The Queen is in mourning after her best friend and first cousin Margaret Rhodes died aged 91 after battling a short illness.
Her Majesty, 90, is said to have visited her friend at her home in Windsor, Berkshire, when she became ill earlier in November.
Buckingham Palace said last night that the Queen is aware and that it is a ‘private matter’.
Mrs Rhodes appeared on a number of documentaries about the Queen – who does not give interviews, reports Camilla Tominey at the Sunday Express.
The Queen (right) and her first cousin Margaret Rhodes (left) remained close after growing up together
The pair remained close and would meet up when the Queen was in Windsor after church on Sundays.
A royal source told the newspaper: ‘The Queen will be devastated to have lost her best friend. She grew up with Mrs Rhodes and they had so much shared history.
‘They remained close throughout the Queen’s reign and Her Majesty continued to be a regular visitor at Mrs Rhodes’s Windsor home until very recently.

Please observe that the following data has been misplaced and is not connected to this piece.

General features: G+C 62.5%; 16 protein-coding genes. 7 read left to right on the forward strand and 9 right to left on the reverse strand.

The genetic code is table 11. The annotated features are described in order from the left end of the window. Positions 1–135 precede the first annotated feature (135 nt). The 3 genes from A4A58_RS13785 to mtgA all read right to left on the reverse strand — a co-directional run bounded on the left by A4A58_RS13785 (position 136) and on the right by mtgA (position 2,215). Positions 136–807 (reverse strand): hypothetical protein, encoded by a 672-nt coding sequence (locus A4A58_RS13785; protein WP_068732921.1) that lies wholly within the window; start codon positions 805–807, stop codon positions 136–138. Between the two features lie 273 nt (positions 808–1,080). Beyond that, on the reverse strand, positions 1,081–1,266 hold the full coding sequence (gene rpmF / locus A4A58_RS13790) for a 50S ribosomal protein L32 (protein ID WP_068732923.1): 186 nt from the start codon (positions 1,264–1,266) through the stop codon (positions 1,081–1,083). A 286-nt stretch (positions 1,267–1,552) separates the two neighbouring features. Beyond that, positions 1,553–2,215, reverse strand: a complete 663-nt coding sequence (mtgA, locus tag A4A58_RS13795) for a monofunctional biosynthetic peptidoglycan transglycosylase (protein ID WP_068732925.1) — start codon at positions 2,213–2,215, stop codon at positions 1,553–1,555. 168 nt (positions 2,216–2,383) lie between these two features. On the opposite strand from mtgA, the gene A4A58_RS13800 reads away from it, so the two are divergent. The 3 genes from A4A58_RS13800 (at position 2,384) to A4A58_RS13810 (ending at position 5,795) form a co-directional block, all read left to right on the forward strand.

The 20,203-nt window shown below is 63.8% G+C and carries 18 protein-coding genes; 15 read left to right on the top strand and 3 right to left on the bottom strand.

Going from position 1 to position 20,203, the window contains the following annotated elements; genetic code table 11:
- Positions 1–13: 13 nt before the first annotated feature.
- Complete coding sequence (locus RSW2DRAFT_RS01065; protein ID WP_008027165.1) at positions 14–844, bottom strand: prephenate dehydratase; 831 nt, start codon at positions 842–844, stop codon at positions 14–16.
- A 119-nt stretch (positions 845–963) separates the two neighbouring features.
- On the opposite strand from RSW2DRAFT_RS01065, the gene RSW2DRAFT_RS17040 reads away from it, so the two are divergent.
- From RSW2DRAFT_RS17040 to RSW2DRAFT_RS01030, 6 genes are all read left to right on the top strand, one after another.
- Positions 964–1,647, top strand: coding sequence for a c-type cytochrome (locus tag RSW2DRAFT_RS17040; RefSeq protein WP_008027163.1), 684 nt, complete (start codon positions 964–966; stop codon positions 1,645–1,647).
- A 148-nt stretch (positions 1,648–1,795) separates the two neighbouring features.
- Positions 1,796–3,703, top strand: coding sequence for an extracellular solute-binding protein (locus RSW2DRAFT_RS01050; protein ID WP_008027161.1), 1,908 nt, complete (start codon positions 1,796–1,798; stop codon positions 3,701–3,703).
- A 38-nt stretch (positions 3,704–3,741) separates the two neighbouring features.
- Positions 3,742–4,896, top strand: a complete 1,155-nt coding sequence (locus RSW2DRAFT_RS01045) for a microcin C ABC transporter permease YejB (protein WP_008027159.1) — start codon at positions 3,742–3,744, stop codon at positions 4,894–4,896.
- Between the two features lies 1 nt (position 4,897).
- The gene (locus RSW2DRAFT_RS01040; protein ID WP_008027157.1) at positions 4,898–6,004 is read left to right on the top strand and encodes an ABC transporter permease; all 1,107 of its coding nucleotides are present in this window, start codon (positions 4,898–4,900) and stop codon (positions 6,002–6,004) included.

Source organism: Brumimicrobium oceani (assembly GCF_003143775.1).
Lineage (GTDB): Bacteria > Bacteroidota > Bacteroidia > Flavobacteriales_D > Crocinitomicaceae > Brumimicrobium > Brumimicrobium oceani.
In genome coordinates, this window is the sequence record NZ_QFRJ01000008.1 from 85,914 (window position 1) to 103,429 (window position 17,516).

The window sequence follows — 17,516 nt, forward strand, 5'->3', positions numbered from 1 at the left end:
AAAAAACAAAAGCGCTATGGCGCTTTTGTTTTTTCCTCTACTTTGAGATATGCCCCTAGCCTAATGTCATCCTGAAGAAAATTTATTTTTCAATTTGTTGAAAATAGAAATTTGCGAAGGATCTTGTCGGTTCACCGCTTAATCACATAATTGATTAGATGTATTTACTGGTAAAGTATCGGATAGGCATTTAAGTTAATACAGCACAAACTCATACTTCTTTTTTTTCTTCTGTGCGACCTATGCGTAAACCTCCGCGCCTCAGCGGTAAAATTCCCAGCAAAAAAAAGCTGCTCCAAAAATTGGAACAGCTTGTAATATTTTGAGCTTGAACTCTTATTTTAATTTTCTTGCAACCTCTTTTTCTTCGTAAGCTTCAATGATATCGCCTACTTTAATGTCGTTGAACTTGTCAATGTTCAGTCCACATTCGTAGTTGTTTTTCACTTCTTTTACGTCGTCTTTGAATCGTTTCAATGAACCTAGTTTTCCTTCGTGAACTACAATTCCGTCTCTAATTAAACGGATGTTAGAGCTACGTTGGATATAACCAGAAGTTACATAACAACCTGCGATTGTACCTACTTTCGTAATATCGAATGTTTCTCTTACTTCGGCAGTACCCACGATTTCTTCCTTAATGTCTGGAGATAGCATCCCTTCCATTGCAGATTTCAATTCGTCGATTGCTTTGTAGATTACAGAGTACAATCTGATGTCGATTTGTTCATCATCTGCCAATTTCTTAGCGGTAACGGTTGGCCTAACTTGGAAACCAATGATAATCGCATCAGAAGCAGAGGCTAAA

‘It is such a sad loss for Her Majesty, Mrs Rhodes’s family and everyone in the royal household. She was an extraordinary woman.’
Mrs Rhodes was a first cousin of Elizabeth II and was the youngest daughter of the 16th Lord Elphinstone and his wife Lady Mary Bowes-Lyon.
Lady Bowes-Lyon was a sister of The Queen Mother, Queen Elizabeth.
This photograph shows a young Princess Elizabeth, Princess Margaret and their cousin Margaret Elphinstone, later Rhodes
During World War II, Mrs Rhodes – who was born in London – lived at both Buckingham Palace and Windsor Castle when she worked as a secretary for MI6.
Before the Queen’s 80th birthday ten years ago she gave an interview and confirmed that the Queen would not retire, despite rumours.
In 2013, she was asked whether she was excited about the upcoming birth of Prince George.
She famously replied: ‘Not terribly, everybody has babies so I wouldn’t get terribly excited about it.’